Much as I would like to have things easy, that isn’t what life is about. And I don’t get my way.
Life is about evolving us, growing us. Life is evolution—and it happens through meeting problems, allowing new solutions to come forth.
Life is about moving into the unknown more agreeably; becoming more complex and making new connections.
This is creativity!
We don’t grow spiritually living the same old patterns each day. Life comes to us with challenges, which become our opportunities.
But if you’re like me we often doubt ourselves as we meet these challenges. Should I do this—or this? Or maybe not do anything. We struggle. We stress.
The struggle is similar to a chicken emerging from the egg. It’s not that easy! We do a little here, a little there, rest a bit and come at it again. Eventually we break through. Something new comes from this stress and tension.
But if we make life a continual struggle, staying with old resistant patterns, fighting these changes, life is very difficult.
There is an easier way!
Instead of resisting the events as they take place, we can learn a different response. We can actually engage with them, inquiring into what is actually taking place, and withholding judgements of good or bad. This takes discipline and much practice.
We learn this through the practice of mindfulness and meditation. We quiet the mind often, breathe deeply and remind ourselves that this is the way it is. This present moment has come about—and our fighting it or resisting it won’t help. It will hinder.
Through this process of investigation, we have time to consider each possible path before us. Taking one step at a time, pausing and remembering that things happen because their “ripeness” has come about. Seeds were sown that have now bloomed and this is the way it is. It has happened and this is the way it is.
Engaging with our difficulties without opposition means that we welcome everything, opening our heart and pushing nothing away.
Yes, there may be sadness. There may be anger. These are simply feelings. They are not “us.” And feelings pass. If we suppress them, deny them, they just go underground and cause problems in the unconscious, where we have little or no control. It is best to accept them and engage in them as they arise.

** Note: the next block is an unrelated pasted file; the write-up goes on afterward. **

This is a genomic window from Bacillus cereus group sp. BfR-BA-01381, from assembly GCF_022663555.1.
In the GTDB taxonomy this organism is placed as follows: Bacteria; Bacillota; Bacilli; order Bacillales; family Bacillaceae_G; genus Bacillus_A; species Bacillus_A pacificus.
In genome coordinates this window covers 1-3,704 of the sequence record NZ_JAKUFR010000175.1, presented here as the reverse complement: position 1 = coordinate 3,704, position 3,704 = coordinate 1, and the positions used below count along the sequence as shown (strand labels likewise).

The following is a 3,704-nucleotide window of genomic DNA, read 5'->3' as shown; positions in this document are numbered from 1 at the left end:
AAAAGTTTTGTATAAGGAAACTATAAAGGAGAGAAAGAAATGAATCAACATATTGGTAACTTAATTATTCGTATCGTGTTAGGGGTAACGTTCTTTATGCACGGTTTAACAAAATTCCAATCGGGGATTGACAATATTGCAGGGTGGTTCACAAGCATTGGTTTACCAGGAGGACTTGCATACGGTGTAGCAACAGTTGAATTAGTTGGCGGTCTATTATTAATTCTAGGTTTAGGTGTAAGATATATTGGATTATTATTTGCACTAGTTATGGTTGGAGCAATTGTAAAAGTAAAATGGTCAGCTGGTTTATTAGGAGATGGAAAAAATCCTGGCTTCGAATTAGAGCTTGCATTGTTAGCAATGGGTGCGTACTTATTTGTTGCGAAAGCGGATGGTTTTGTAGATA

Some feelings are pleasant and some are unpleasant. Each is just what it is, and each feeling is connected to a belief system that has been held dear. We simply explore what is happening in our heart and mind. It’s amazing how creative we are. Creativity is something we never lose. Our thoughts, feelings, and beliefs create our experience.
I continually remind myself that everything is impermanent and everything is interconnected. Nothing stands alone.
Winston Churchill made an interesting statement when he said that “Success is never final and that failure is not fatal.”
Sometimes we like to glorify our successes—to hold them close to us and take pride in them. However, everything is temporary, including our successes. Learning to let them go is part of the journey.
Nothing lasts—neither success nor failure.
Wisdom comes as we learn from our failures—a wisdom that could never come from success. Rich treasures of understanding come from what we consider a failure—as we allow ourselves to explore how we react to it. As we ask ourselves what our beliefs are, and investigate this belief. Where did it come from? Is it true?
Sometimes we scratch our heads and wonder what happened to that simple life that we used to have. Well, it’s not here now. It’s gone—never to return. And actually while we were living it, it probably didn’t seem so simple. It only appears so in retrospect.
Everything changes. This moment passes away and is no more.
As part of my lovingkindness practice I regularly speak these phrase:
“May I live in ease and kindness. May all being live in ease and kindness.”
It has been explained to me that the word ease doesn’t mean sliding through life without any problems, but instead implies that we handle what is happening in a nonresistant way—even our difficulties. We stop struggling with, arguing and complaining about what is happening. We engage with each moment, seeking to observe what is happening in our mind.
We simply notice what we are clinging to, wanting to happen, and what we are pushing away, not wanting to happen.
We pay attention to how our mind is viewing this situation, simply observing, not trying to figure out solutions. This concept most people of Western orientation find troubling, for we seem to take great pride in solving problems. It makes us feel so important.
I practice noting if I am fighting what is happening or running from it. Or am I simply allowing things to be pleasant or unpleasant, according to how I experience them, without any expectations?
This may sound as if I have given up the reigns—turned life over to something or someone else. But not so.
I don’t always manage this. Sometimes I forget and get caught up in the struggle between good and evil. I have forgotten that the yin and the yang are always in motion and something purposeful is being born out of the seeming chaos.
The path is slow and requires patience. It meanders and follows no known logic. It is sometimes up and sometimes down or sidewise. And I just keep putting one foot in front of the other. I don’t know where it is leading.
I only know that nothing else has worked for me. So, I proceed the best I can.